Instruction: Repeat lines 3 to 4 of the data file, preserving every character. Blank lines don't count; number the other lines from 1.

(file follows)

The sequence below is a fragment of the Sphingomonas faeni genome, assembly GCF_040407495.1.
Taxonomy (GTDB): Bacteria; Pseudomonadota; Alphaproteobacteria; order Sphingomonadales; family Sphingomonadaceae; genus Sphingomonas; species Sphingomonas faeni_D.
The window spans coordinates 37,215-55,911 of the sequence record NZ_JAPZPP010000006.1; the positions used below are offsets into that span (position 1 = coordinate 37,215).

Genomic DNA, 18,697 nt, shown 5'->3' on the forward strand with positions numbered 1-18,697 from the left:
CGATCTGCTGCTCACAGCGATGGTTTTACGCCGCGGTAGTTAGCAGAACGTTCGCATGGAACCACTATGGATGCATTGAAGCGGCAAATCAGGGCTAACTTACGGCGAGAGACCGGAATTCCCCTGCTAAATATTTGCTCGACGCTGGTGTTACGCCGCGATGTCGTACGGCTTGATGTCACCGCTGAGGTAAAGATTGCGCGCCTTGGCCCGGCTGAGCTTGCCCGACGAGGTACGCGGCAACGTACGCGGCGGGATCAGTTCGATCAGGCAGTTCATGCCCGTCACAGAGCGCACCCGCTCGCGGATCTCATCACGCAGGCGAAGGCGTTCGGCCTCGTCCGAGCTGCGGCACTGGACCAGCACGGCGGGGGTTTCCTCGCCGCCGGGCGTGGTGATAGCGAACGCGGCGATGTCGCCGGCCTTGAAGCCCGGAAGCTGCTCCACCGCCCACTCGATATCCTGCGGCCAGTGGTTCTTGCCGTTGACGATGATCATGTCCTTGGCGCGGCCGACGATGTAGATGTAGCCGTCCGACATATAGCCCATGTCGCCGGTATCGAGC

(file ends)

The window spans coordinates 37,215-55,911 of the sequence record NZ_JAPZPP010000006.1; the positions used below are offsets into that span (position 1 = coordinate 37,215).

Genomic DNA, 18,697 nt, shown 5'->3' on the forward strand with positions numbered 1-18,697 from the left: